Archive for the ‘Personal Finance’ Category

Pay It Forward

December 10, 2008

There’s something to be said for being a graduate student on a fixed income during an economic crisis.  Every store seems to be having a massive sale on at the moment, which makes our stipends stretch farther and, err, lets us buy new clothes.  I recommend spending some of your savings from the sales to help out those in need.

The New York Times recently published an interesting article about American food banks, which are making a number of innovations at the moment aiming at making their food offerings more efficient and more effective.  Near the end of the article are some disquieting quotes from food bank employees:

“I keep hearing that demand is up and up and up,” said Ross Fraser, a spokesman for Feeding America, which provides more than two billion pounds of food annually to food banks around the country. “I heard one person saying they’re feeding schoolteachers. The needle is moving higher up the socioeconomic class, and people making more money are needing emergency food assistance.”

Bill Bolling, founder and executive director of the Atlanta Community Food Bank, said he had “never seen anything” like the current economic situation.

“I’ve had people call me personally who have been donors for years, and said ‘Bill, I need help,’ ” Mr. Bolling said. “That’s disquieting to get those calls.”

In this time of increased hunger, some food banks are sadly being forced to close their doors due to decreased donations.  You can find food banks in your area from the website Feeding America.  I was amazed that I was able to buy three whole enormous bags of non-perishable groceries for only $20.  I encourage you to pick up at least one or two cans the next time you’re at the grocery store to donate to a local food drive.  As graduate students, we’re lucky to be relatively insulated from the economic crisis, so it’s a good time to pay it forward.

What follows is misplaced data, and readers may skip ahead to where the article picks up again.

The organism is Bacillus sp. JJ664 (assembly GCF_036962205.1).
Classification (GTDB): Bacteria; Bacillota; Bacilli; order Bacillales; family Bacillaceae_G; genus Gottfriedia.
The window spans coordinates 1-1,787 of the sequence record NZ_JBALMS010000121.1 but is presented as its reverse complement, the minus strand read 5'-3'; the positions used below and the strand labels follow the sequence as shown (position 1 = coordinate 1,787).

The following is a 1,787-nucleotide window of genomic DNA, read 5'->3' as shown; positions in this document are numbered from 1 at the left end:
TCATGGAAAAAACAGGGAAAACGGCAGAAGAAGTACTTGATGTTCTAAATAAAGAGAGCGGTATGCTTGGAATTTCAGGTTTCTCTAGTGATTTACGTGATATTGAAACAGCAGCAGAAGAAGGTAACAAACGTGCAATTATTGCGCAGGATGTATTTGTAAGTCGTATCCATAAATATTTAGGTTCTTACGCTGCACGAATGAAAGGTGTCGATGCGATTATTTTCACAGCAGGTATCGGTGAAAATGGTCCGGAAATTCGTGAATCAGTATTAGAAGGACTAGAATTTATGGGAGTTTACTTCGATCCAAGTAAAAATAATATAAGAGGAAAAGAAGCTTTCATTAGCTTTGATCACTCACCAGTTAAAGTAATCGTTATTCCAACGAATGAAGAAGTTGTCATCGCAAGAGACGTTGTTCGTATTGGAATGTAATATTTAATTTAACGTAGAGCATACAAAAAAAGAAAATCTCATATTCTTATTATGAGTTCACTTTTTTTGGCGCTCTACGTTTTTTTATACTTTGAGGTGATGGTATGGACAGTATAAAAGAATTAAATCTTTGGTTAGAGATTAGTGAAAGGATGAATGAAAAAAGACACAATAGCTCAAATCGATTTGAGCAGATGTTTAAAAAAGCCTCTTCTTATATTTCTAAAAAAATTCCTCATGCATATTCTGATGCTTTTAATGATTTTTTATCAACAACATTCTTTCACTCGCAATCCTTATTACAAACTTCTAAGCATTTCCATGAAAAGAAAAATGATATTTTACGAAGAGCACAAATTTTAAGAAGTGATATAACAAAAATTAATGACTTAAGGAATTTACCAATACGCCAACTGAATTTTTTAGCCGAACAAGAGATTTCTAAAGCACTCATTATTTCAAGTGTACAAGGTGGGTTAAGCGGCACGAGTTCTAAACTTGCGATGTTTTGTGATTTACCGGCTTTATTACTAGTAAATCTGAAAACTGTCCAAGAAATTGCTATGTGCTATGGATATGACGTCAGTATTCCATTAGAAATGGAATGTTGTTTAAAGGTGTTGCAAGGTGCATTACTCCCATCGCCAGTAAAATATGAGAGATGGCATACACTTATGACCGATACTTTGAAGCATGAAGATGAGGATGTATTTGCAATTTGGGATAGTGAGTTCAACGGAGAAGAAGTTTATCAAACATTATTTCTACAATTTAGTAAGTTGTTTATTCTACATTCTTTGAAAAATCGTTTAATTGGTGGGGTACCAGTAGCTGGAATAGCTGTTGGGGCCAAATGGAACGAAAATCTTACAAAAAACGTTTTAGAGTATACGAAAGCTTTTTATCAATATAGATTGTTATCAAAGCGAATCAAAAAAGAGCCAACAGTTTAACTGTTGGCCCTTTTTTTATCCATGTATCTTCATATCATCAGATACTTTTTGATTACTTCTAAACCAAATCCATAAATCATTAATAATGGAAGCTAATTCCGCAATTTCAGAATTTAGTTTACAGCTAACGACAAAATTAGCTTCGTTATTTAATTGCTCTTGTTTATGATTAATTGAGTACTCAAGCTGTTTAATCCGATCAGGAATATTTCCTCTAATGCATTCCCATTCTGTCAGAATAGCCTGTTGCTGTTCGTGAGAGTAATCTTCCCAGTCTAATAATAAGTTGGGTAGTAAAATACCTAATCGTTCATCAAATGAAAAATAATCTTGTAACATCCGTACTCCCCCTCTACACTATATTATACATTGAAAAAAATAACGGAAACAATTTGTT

Maybe There Are Free Lunches After All

November 29, 2008

Graduate students have to pay especially careful attention to their personal finances.  We’re on a relatively fixed and entirely low income.  Plus, we have to concentrate so much on our work that taking on side jobs is a major professional risk.  401(k)?  Roth IRA?  Not yet, buddy.

One strategy to survive and even to save in graduate school is to cut costs.  Another strategy is to find little freebies and money-maximizers.  I try to do both, but the second strategy is by far more fun.  Along these lines, I recently enjoyed this post over at I Will Teach You To Be Rich about how to use your credit cards’ free rewards.  Genius!

Dear readers, today I want to share with you one of my fave ways to get a “free lunch” — or really, in my case, a free dress or shoes.  It’s MyPoints.  MyPoints is a website that gives you a small number of points for reading daily e-mail advertisements and a larger number of points from making online purchases from their huge number of affiliated retailers after clicking through the link on their website.  Different retailers give different amounts of points per dollar for purchases; one reason MyPoints is so good for grad students is that offers an especially large number of points.  You can redeem your points for free gift vouchers.  That’s right, free.  I tend to get around $200 in free gift cards each year.  

My strategy when it comes to using MyPoints is to save up at least $150 worth of points, which I then spend to make a major new purchase — for free!  I get something that is a “practical splurge” (i.e. something that is practical but at a splurge price point) that makes me feel like I’m not actually a grad student for a fleeting moment.  My latest purchase was an awesome Soia and Kyo coat.  Since the e-mail advertisements might get annoying, I send them all to my junk mailbox and then go through them around once a week when I am in need of a procrastination device.

So, sign up for MyPoints and you, too, can get a free lunch!  If you would like to be referred by me (which I think would give you extra points), please just leave a comment.